Farting is a natural part of the human digestive process. In fact, a person would have to consume nothing but refined sugars to avoid passing gas. We each fart, on average, five to 10 times per day, and, contrary to popular belief, women fart just as much as men. Farting in public is generally frowned upon, but that doesn’t mean you should be ashamed of a little gas. Farts are a sign we are healthy.
Silent or deadly, intestinal gas can indicate healthy gut bacteria. Billions of different gut bacteria make their homes inside our intestines. They are tasked with extracting energy and vitamins from the food we consume, helping to boost our immune system and improve gastrointestinal function.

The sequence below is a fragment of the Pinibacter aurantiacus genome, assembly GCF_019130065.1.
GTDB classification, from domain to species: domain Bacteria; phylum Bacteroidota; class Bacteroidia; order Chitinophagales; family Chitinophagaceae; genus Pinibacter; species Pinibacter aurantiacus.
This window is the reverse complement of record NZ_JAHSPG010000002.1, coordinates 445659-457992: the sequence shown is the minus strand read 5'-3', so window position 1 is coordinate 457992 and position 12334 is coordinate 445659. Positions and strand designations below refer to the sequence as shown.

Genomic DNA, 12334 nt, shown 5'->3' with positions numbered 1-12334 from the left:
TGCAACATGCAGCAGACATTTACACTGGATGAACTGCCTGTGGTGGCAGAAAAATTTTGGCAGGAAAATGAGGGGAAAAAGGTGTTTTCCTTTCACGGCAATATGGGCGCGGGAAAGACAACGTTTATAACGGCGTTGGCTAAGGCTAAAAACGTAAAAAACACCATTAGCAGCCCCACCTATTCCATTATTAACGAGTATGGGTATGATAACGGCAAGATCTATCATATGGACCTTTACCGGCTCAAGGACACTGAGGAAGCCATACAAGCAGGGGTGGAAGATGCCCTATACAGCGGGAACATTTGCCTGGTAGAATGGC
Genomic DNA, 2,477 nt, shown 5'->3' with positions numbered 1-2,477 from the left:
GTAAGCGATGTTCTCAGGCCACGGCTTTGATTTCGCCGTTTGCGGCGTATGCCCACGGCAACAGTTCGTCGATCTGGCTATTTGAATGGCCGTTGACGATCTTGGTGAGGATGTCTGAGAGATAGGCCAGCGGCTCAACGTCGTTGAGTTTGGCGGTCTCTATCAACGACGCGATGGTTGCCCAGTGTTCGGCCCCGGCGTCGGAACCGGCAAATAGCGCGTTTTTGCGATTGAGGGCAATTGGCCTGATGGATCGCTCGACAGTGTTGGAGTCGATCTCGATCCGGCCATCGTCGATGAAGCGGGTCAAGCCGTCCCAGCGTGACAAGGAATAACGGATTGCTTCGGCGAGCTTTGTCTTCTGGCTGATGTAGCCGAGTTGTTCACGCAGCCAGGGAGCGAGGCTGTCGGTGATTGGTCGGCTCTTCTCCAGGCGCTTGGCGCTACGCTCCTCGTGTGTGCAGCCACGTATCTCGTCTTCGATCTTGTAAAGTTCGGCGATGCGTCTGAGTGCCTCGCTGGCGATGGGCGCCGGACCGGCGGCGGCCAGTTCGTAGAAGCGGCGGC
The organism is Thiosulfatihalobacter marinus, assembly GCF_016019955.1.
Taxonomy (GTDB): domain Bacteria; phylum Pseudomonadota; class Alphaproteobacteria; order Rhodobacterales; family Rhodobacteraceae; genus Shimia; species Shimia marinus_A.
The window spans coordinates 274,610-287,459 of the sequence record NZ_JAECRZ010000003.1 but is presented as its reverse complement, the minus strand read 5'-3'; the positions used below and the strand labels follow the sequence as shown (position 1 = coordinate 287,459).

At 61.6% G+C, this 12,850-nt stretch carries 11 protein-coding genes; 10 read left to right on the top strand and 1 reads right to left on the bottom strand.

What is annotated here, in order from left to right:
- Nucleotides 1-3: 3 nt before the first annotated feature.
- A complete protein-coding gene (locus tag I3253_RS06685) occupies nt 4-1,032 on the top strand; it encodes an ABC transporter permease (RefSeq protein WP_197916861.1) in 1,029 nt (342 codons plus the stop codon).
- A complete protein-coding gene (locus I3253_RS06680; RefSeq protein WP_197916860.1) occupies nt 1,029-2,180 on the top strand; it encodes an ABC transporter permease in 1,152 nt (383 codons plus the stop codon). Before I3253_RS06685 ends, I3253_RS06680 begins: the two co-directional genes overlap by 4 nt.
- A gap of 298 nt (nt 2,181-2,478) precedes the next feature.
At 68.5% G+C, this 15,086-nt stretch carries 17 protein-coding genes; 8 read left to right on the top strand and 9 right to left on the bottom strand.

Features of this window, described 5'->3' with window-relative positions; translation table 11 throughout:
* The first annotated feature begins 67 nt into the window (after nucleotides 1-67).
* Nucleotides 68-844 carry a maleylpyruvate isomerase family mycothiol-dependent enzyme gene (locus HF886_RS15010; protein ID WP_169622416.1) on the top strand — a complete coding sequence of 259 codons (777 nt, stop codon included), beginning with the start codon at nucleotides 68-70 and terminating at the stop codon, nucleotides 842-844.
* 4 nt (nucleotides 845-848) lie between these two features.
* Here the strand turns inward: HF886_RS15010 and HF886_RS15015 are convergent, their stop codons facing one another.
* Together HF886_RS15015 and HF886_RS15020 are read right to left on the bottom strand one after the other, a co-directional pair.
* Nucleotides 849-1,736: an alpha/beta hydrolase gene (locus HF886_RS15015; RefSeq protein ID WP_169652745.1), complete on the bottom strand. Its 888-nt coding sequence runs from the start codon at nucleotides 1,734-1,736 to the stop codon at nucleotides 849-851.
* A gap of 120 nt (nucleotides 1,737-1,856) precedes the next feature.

There are a variety of foods that can lead to excessive flatulence, including beans, artichokes, dairy products, sweet potatoes, oats, nuts, soy, and wheat. The thing most of these foods have in common is that they are high in nutritional value, especially complex carbohydrates. If your farts are on the smellier side, then you may want to cut back on the amount of food you eat containing sulfuric compounds, including hydrogen sulfide and methanethiol, or methyl mercaptan.
Oh, and the next time you let one rip don’t be embarrassed to take a whiff, it’s only natural. We all like the smell of our own fart more than another person’s. Part of it is because we prefer what is familiar. The other part is because smelling something as odorous as another person’s fart triggers a natural response to protect ourselves from something that could potentially be poisonous or bacteria-ridden.
When farting becomes disruptive to a person’s life, it could be a sign of gastrointestinal illnesses, like Crohn’s disease. People suffering from Crohn’s often pass smelly farts and lack the ability to keep from doing so.